Events and conferences

REDRESS advocates for victims’ rights at annual gathering of ICC States Parties

REDRESS joined International Criminal Court States Parties in The Hague for the 14th Assembly of States Parties to the Rome Statute to address issues central to the ICC’s operations from 18 to 26 November.

On 21 November, REDRESS together with the Institute for Security Studies (ISS), the International Federation for Human Rights and Kenyans for Peace with Truth and Justice, hosted a side event: States must lead on ensuring victims' rights. Through their experiences of working with victim groups and states in Côte d’Ivoire, Guinea, Uganda, Kenya and Central African Republic, speakers discussed how victims’ rights to participate in legal proceedings and to receive reparations are an integral part of complementarity and the role States have in ensuring access to justice for victims. The event also showcased a detailed study of domestic practice on victim participation in criminal law proceedings, published by REDRESS and ISS. 

The Victims’ Rights Working Group – a broad coalition of NGOs and experts informally facilitated by REDRESS – also organised a side event on 21 November along with the governments of Chile and Finland: From admission to reparation: Heeding the voices of victimsThe panel was composed of grassroots victims’ organizations and other representatives, including counsel for victims. Participants offered perspectives from the field and shared moving stories of victims affected by ICC crimes. They offered recommendations and called on states and the Court to do more to keep victims interests at the center of the ICC’s work [read the recommendations in English here or French here]. 

Events and conferences

Field mission to Perú and Colombia

REDRESS' Legal Officer Gaia Pergolo travelled in November to Perú and Colombia. In Perú, she followed up cases that we are currently working on with our partner, la Coordinadora Nacional de Derechos Humanos, including the cases of Luis Alberto Rojas, Yefri Pena and Maria. We also facilitated a training for more than 35 Peruvian lawyers, with a particular focus on the increasing use of torture by armed forces to suppress social protests.

Following an advocacy campaign by la Coordinadora, on 19 November, the Peruvian Congress overwhelmingly rejected amendments proposed by the Peruvian President to the bill that will create the National Preventive Mechanism against Torture. This now paves the way for the bill to be enacted into law in the coming weeks.  

In Colombia, REDRESS met with NGOs, intergovernmental organisations and members of the government working on human rights and transitional justice.


Workshop on Nigeria’s anti-torture bill and National Preventive Mechanism

On 13 November, REDRESS participated in a workshop organised by the University of Bristol's Human Rights Implementation Centre and the Legal Resources Consortium in Abuja, Nigeria. The workshop brought together lawyers and human rights activists working on torture, and participants discussed Nigeria’s anti-torture bill and the establishment of a National Preventive Mechanism against Torture.  REDRESS was invited to participate as a result of its comparative “Anti-Torture Legislative Frameworks” project which examines anti-torture legislation in seven African countries: DRC, Kenya, South Africa, Namibia, Nigeria, Tunisia and Uganda.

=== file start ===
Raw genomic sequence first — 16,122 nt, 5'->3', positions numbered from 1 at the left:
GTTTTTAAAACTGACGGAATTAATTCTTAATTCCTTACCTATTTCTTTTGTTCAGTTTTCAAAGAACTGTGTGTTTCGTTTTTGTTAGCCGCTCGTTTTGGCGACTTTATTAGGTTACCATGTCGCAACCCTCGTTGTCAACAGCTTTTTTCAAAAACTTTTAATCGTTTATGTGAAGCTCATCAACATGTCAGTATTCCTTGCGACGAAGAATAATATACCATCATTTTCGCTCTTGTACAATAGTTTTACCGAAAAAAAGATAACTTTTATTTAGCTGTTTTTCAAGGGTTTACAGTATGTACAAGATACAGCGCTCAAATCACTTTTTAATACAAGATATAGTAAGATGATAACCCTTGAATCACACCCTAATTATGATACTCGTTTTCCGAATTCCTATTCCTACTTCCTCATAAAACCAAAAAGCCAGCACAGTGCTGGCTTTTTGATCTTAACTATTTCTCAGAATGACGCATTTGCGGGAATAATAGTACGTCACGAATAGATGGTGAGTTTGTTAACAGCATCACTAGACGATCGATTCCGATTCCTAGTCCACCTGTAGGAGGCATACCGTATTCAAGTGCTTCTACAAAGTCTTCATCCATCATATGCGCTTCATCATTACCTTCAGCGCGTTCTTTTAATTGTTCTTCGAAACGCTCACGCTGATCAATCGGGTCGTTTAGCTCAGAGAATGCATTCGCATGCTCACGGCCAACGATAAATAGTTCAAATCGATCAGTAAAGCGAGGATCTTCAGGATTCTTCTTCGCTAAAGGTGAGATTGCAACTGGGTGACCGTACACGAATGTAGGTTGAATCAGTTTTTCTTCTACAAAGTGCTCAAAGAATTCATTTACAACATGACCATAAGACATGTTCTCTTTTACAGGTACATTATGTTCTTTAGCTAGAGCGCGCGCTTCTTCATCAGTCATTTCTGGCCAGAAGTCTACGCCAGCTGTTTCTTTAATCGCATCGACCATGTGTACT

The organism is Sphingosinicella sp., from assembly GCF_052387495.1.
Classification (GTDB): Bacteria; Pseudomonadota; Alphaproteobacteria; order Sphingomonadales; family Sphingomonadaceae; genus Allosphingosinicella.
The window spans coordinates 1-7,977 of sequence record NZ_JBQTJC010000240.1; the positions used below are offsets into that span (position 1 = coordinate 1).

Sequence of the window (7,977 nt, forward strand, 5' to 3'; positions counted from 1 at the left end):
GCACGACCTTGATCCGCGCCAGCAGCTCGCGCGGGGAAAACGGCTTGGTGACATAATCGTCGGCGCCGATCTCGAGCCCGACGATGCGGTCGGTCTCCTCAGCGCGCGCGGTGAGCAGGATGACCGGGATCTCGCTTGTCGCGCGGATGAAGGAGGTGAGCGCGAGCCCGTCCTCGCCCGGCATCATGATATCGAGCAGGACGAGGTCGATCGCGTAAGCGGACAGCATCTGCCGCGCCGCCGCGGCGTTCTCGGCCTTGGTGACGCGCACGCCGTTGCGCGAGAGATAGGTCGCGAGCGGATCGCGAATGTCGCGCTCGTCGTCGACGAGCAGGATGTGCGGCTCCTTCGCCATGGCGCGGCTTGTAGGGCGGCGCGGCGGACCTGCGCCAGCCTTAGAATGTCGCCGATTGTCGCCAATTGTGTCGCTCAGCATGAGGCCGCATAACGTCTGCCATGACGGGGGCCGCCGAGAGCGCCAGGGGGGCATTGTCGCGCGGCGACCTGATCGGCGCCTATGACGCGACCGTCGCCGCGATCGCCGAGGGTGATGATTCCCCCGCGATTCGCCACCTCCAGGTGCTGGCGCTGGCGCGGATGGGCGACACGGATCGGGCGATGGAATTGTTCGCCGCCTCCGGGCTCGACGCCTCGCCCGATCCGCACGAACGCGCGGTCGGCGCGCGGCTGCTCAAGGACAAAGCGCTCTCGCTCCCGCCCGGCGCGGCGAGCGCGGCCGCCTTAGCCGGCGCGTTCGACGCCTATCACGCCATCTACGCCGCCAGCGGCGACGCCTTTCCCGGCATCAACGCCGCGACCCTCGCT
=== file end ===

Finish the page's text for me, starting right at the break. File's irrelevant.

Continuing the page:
Staff appointments

Juergen Schurr, new Head of Law and Policy

On 16 November Juergen Schurr took up his position as the new Head of Law and Policy of REDRESS. Mr Schurr joined REDRESS in 2006 as Project Coordinator on Universal Jurisdiction. In 2009 he became an Associate Legal Officer at the International Criminal Tribunal for Rwanda. He returned to REDRESS as Legal Advisor in 2010. Mr Schurr obtained his law degree from the University of East Anglia and an LLM from the University of Trier.

Gaëlle Carayon, previously ICC Legal Officer, has also been promoted to the position of Post-Conflict Policy Advisor. She graduated from the Institut d'Etudes Politique in Lyon, France, and obtained an LLM in International Human Rights Law from the University of Essex in 2006. Prior to joining REDRESS in 2009, she worked with the UN High Commissioner for Refugees in Tanzania. 

Run the London Marathon and British 10k

Raise funds for victims of torture 

There are still spots available for REDRESS runners at some events next year!

We are looking for runners for the 2016 London Marathon (Sunday 24 April) and the British 10K Run (Sunday 10 July).  If you would like to be part of REDRESS’ team and contribute to our work on behalf of torture survivors, contact Jennifer at 

If you were successful in securing a place in the London marathon ballot, you can still join our team and help raise money for our work, without having to commit to a minimum level of sponsorship.